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Tire changing equipment evolving to handle bigger tire, wheel technologies

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AKRON—“The world of tire changers has gone from little change for years to now changing pretty rapidly,” said James Huhn, director of advertising for Hunter Engineering Co.

Tire changing and balancing equipment technology is evolving as quickly as tire and wheel technology, spurred along by run-flat tires, low-profile tires, plus-sized wheel/tire packages, customized wheels and tire pressure monitoring systems (TPMS).

With the current popularity of larger, more expensive wheels and low-profile tires with stiffer sidewalls, the traditional center post tire changing equipment that served the market well for decades isn't enough anymore for tire shops that want to increase business and profits, according to equipment manufacturers.

“Auto makers have been pumping out cars with 15-, 16-inch rims for years. Within the past (five to 10 years) there has been a proliferation of larger size wheels and custom wheels. It's popular to trick vehicles with custom larger wheels,” Mr. Huhn explained. “It takes more modern tire changers to handle the larger wheels.

“Shops have found themselves in a bit of a problem,” he added. “If they can't handle (the custom wheels) they can either turn business away or take a chance.” But in taking a chance, if the tire shop damages the wheel, it has to replace it. “That totally wipes out the profit on the service job,” he said.

With the popularity of “tricking out” vehicles, “if you're not in the game, it can be a huge loss of revenue for you,” Mr. Huhn said. “It's a large part of the market that can have a negative impact on tire dealers or car dealers.”

Tire changers are now designed to handle custom wheels with great care so that in some cases the wheel surface is never touched. Newer changers can generally handle up to 30-inch light vehicle tires.

The 30-inch tires are still few in number, but Myers Tire Supply Co. suggested that with the seemingly endless growth in sizes, if a shop buys a new tire changer, it should get one that can handle 30-inch tires.

Hunter's product manager, David Scribner, said that tire shops need more than one kind of tire changer because no one changer can service all types of tires/wheels. “Most shops that do different tires have more than one changer. Having different technologies works better for efficiency,” he said.

Not everyone can afford the latest technology. Top-of-the-line tire changing equipment can cost as much as $15,000 or more, but it is a necessary capital in-

vestment for dealers who want to stay in business, according to equipment manufacturers.

“You have to be in the game. You have to make the decision if you're going to be in the business or not. If you're not in the business to do low-profile, it really can take away a big part of the business,” Mr. Huhn said.

Run-flat tires also require the proper machine for servicing. “(Run-flats) will never be widespread, but if you're going to service them, you have to have one,” said Jeffrey Jobe, director of marketing for Myers.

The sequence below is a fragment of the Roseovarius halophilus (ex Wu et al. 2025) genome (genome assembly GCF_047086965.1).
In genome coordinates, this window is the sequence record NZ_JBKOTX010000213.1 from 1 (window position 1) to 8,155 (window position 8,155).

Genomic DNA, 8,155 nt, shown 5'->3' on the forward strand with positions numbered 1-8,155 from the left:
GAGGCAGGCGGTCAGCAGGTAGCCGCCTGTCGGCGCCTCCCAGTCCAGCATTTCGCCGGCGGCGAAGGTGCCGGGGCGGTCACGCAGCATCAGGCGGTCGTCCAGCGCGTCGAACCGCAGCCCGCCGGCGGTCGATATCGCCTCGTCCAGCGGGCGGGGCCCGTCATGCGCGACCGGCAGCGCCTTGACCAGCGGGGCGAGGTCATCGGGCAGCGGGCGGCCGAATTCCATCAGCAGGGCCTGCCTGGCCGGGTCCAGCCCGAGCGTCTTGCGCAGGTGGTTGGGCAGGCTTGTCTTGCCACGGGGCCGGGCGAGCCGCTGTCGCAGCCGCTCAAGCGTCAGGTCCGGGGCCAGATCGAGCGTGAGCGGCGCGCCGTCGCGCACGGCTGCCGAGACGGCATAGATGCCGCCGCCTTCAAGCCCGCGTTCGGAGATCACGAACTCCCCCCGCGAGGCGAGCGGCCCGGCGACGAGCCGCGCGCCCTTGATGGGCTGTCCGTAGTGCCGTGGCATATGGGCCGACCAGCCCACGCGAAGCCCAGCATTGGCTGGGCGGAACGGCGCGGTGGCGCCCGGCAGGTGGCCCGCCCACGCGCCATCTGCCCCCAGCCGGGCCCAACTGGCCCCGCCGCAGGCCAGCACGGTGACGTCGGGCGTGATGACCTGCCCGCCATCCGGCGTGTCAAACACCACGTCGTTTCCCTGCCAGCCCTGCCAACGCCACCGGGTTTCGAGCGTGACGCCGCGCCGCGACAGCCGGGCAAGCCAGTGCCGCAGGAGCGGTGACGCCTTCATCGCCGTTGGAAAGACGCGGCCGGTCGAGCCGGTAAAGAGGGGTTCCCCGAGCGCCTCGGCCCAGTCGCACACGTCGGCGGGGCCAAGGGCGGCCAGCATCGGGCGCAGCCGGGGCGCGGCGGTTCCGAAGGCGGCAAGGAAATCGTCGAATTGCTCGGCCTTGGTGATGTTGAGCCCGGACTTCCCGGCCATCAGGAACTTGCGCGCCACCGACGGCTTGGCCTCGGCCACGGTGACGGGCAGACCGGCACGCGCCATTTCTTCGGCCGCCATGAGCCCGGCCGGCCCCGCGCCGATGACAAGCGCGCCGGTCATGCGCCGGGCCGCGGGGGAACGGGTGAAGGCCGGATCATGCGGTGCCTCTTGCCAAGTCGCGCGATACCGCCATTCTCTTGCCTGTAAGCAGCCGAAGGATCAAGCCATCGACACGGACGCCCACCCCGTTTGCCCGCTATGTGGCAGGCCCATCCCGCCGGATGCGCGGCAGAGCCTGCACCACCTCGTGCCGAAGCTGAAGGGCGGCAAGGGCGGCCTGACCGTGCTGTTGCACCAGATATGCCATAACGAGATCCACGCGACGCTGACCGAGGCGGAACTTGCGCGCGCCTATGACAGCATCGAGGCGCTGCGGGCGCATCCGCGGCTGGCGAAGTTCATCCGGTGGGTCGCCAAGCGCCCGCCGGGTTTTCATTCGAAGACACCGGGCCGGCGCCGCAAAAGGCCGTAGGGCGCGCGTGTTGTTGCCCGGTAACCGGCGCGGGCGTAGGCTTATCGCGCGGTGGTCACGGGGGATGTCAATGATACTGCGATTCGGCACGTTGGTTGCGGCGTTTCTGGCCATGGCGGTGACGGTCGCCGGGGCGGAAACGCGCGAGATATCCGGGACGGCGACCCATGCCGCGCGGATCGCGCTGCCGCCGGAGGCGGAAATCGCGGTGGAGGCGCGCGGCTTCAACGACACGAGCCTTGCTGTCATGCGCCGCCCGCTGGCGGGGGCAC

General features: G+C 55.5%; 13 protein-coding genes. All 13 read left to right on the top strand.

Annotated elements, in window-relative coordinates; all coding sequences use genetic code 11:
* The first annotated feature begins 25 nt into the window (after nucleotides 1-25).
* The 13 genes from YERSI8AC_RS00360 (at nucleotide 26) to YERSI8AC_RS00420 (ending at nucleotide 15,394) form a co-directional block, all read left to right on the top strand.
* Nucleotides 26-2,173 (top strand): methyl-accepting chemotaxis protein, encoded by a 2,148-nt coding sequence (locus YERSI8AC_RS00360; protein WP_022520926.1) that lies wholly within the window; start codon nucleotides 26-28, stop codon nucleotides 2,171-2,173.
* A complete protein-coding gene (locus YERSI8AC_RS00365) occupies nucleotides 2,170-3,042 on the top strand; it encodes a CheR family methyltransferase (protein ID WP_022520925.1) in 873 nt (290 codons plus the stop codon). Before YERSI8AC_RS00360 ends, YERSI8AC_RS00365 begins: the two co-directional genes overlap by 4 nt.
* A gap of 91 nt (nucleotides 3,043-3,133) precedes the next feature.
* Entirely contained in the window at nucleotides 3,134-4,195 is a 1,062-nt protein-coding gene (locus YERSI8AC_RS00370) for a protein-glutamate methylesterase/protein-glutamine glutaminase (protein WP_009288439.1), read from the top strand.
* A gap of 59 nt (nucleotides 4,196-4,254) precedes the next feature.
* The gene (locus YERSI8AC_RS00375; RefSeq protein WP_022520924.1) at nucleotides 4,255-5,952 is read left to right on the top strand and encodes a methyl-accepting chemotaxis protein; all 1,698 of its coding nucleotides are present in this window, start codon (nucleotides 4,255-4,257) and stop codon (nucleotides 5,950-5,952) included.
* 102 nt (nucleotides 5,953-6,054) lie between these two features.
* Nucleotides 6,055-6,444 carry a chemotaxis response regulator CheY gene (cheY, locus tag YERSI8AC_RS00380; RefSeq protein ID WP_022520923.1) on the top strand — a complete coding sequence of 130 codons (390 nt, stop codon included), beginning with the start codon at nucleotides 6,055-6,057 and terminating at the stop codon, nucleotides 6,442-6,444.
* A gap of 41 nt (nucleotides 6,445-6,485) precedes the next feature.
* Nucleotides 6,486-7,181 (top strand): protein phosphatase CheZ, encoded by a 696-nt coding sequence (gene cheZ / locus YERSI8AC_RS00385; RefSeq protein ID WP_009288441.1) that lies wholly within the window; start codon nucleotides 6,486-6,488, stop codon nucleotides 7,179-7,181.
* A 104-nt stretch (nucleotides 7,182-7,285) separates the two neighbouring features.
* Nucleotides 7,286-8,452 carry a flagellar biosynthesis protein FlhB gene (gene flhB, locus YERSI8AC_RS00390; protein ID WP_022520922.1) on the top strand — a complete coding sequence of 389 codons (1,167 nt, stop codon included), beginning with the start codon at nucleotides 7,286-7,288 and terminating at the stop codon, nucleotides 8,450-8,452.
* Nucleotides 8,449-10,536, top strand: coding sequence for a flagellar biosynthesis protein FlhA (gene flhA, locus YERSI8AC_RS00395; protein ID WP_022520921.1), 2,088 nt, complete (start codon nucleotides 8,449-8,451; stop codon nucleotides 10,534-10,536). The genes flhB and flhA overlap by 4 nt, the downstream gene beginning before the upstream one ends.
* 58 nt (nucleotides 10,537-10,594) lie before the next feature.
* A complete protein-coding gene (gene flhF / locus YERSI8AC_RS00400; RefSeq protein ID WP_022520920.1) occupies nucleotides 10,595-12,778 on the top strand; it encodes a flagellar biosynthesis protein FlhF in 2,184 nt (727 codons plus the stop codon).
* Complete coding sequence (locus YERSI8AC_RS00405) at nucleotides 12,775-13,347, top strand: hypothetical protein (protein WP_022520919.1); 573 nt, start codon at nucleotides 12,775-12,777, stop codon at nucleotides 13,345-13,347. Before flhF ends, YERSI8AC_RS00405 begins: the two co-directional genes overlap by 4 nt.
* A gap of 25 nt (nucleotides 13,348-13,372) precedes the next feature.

Two main drivers to support an upgrade are bay turns and the custom wheel business, according to Kevin Keefe, director of marketing for Hennessy Industries Inc. More work with faster service time means more profit. “Speed, efficiency, accuracy and durability are the cornerstones of what we do in ongoing enhancements,” Mr. Keefe said.

Though more high-tech, the equipment also is built more durably to handle the onslaught of larger and heavier tire/wheel assemblies that can exert a lot of force on the machines.

Conventional equipment can scratch and nick custom wheels—which can be expensive for the dealer to replace. “A couple of damaged wheels will more than pay back the premium you'd pay (for upgraded equipment),” Mr. Keefe said.

Keeping up with the competition is another incentive to upgrade. A few years ago car dealerships began a big push to capture more tire sales and service business by upgrading their service shops with the latest tire changers and balancers.

“Car dealerships are becoming a larger portion of our and the industry's business. It's gone from about zero to 4 to 5 percent now,” said Hennessy's Mr. Keefe, adding, “Car dealerships predominantly go for the top-end equipment.”

“The car dealership is our company's growth market,” added Myers' Mr. Jobe. “Car dealers are moving more into our market. They see it as a growth market.”

He noted that car dealerships that sell vehicles with Group Michelin's Pax tire/wheel run-flat systems want to be the ones to service those tires, so they are buying the latest technology.

Overall the tire service equipment industry is still healthy, according to Mr. Keefe. “As of late it is driven in large part by the boom in aftermarket tires and wheels and the necessity to upgrade equipment to handle that.”

“Shops understand that to be in business and to be profitable they have to service this new trend,” added Mr. Huhn.

“You have to have the equipment to do the job. If you turn away a certain amount of business, you've eventually got to decide if you're going to stay in business,” Mr. Jobe said.

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